After escaping with his life and failing to raise alarms with the San Fransokyo police, Hiro must deal with a Baymax who is low on battery power, basically turning him into a robo-drunk.  What follows is delightful bit of slapstick sitcom comedy in which our hero Hiro must sneak his lurching robot back into the house without alarming his attentive Aunt Cass.

Putting two and two together, Hiro sets out to investigate the mystery of Yokai.  Recognizing the danger, he takes to his garage workshop like an amateur Tony Stark, designing super-modifications that turn the squishy, huggable Baymax into an armored mech, an unstoppable machine capable of flight.  Hiro builds himself an accompanying super-suit, one that connects him magnetically to Baymax.

The final scene to which IAR was privy finds Hiro and Baymax going for their first flight together.  As the robot barrels around above the Golden Gate Bridge, he executes rollercoaster maneuvers to coax joy out Hiro.  As they get a sense for flying, the duo go whipping through downtown San Fransokyo in a sequence hat's vertiginous, breakneck, and beautiful.  It's an exhilarating scene, one that takes cinematic flight to delirious new heights and ultimately incorporates emotional catharsis and growth, ending on a truly wonderful image that earns its place in Disney's collection of classic, sweet visuals.


As a sample of the movie's action, this high-velocity scene promised true spectacle.  The film is, after all, a full-blown action-adventure.  Head of Animation Zach Perrish declared it "The biggest action movie we've ever done."

All the material we saw came from the first act of Big Hero 6.  As the story unfolds, Hiro custom-designs superhero weaponry and costumes for the robotics students as San Fransokyo tech, creating a team of heroes consisting of daredevil Go Go Tomago (Jamie Chung, Premium Rush), bubbly Honey Lemon (Genesis Rodriguez, Identity Thief), straitlaced Wasabi (Damon Wayans Jr., Let's Be Cops), and nerdlinger Fred (T.J. Miller, Silicon Valley).

Each of these characters has super-abilities perfectly matched to their personalities.  Fred, for example, is a huge fan of Kaiju cinema, and he pilots a suit that looks like a proper monster, complete with fire-breath that evokes Godzilla and really shows off the dynamic potential of Hyperion, an entirely new rendering tool that's getting its first use in Big Hero 6.

Going behind the scenes of an animated film is odd for a number of reasons.  Obviously, there's no set.  But there's also a more fluid process that plays out over the course of several years as the filmmakers proceed from storyboards to scratch tracks to animated sequences, constantly overhauling and refining the story on the micro-and-macro levels.

"The story is constantly evolving," said co-director Chris Williams (Bolt).  "We have five or six screenings for a movie internally along the way, but even between the screenings, there's constantly challenging of assumptions, so the movie is always improving.  The idea is to put it up and figure out what's working and what isn't working and get a better vantage point from which to see what the movie is ultimately going to be.  It was changing in little ways every day."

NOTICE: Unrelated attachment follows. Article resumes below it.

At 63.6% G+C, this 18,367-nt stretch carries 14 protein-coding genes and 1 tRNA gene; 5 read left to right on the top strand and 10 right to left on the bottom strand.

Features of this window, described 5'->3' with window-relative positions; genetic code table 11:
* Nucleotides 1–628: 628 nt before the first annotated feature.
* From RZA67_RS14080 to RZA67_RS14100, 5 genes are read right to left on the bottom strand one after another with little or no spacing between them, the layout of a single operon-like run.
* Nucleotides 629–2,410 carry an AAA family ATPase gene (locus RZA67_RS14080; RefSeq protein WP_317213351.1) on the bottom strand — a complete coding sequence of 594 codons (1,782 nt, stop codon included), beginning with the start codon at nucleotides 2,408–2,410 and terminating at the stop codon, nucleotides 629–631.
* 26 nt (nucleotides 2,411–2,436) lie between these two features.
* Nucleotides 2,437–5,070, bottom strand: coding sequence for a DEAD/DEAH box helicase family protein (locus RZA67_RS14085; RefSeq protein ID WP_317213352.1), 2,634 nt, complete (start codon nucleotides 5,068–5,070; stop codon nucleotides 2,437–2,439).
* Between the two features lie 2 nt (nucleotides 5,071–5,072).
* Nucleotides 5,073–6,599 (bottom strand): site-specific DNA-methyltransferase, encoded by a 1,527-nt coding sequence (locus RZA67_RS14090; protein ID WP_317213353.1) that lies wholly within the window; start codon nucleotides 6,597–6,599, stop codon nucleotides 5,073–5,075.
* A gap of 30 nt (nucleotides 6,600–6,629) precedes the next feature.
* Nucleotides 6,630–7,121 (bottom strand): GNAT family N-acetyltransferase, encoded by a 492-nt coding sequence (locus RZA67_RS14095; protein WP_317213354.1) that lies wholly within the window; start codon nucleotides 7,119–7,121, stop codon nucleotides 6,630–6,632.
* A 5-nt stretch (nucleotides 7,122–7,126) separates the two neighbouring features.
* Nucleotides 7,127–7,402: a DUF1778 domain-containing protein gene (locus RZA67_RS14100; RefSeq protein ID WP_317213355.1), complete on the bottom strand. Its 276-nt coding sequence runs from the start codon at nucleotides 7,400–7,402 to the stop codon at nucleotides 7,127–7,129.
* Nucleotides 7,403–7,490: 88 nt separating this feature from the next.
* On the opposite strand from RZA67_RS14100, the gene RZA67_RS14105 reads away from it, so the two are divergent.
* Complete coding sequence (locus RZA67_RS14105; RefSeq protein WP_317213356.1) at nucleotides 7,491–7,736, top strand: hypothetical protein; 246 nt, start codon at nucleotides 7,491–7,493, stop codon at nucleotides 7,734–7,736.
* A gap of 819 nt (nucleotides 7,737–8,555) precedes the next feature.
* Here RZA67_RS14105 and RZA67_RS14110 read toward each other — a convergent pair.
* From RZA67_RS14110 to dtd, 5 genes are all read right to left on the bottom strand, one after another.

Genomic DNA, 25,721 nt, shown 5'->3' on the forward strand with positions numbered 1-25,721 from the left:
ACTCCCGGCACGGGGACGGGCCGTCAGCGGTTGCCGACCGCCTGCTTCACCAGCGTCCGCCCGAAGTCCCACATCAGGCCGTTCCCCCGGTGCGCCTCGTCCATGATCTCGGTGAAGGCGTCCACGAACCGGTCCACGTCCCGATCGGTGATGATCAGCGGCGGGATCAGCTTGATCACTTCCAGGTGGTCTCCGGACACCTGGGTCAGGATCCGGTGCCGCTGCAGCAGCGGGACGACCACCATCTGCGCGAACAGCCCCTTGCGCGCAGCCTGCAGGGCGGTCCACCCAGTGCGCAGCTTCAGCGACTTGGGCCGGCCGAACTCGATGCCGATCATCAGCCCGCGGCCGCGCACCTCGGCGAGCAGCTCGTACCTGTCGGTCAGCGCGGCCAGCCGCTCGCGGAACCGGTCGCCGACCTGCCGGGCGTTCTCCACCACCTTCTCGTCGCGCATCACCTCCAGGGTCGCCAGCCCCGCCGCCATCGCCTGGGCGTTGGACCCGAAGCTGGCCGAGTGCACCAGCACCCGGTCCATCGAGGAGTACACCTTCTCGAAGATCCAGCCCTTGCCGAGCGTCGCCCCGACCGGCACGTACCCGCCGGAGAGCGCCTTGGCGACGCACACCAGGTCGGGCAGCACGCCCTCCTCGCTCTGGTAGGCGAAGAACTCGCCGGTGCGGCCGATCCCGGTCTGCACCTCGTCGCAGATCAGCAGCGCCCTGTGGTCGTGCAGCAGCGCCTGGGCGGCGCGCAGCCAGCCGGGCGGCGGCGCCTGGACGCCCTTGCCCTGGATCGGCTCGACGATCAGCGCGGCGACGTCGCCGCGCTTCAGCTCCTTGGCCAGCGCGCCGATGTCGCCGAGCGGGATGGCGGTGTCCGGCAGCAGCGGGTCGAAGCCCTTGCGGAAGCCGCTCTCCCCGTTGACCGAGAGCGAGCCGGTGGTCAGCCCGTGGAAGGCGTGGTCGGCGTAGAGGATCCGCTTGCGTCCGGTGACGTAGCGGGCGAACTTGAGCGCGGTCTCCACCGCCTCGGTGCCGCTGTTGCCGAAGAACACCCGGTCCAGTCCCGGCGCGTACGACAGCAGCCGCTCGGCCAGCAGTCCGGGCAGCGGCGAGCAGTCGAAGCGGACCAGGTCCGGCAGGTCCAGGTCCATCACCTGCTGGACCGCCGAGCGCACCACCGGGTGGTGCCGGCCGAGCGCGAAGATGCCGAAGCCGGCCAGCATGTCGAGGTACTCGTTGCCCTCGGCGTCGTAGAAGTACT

The filmmakers embraced that state of flux from the conceptual stage. "In addition to doing a story that's based on a comic book, and a Marvel Comic to boot, but we were also telling a kid and a robot story, which has a rich tradition in Japanese films," Hall said.  "So we watched a lot of those and it was very clear to me early on that it was vital to this movie that we come up with something unique for the robot.  It's been done so many times, so what is our robot going to be?"


"Our first research trip to Carnegie Mellon, that's where we found Baymax," he continued.  "We found the soft robotics and right then and there it was like, 'Okay, that's our guy.  Never seen that before in a movie.'"

Months before Big Hero 6 arrives in theaters, Baymax himself is already a hit. Baymax is a peculiar character, one who is undeniably endearing and filled with personality, despite having a face that consists of two dots joined by a parallel line.  Because of that, a lot of tricks are used to convey just who he is through motion. Animators incorporated elements of penguins in Baymax's walk, for example.

Still, his overall character was a function of his programming. Hall and company drew inspiration straight from their research.  "When we came back from that research trip and found the soft robotics, the character of a health care robot emerged from that, because the practical app for vinyl, soft robotics will be in the healthcare industry.  When we're all old, we're going to be taken care of by a Baymax.  His personality emerged from that.  As we worked on the story, we made him more sentient and obviously he grew from there.  Early on, he was always a breakout character for us," said Hall.

"From the start, there was just something about this character that is completely naive and sweet and good and pure," Williams explained.  "You almost aspire to be as selfless and good as Baymax is.  That idea of almost a newborn who is experiencing the world for the first time and only sees things in that pure simple way was so attractive to us from a story standpoint and the way other characters could bounce off of him.  That was my entry point into loving this movie, was loving that character and knowing that Hiro and Baymax were going to be not just an incredible comedy duo, but that emotionally, that was going to be really solid.  The idea that Hiro suffers this loss and that this robot is there to fill the void, there was just something so potent about that, we knew that was going to be the absolute center of the film."

Baymax and Hiro ride the skies of San Fransokyo on the big screen when Big Hero 6 opens nationwide on November 7th.

Stay tuned to IAR for exclusive interviews with the filmmakers and some more special treats from Big Hero 6.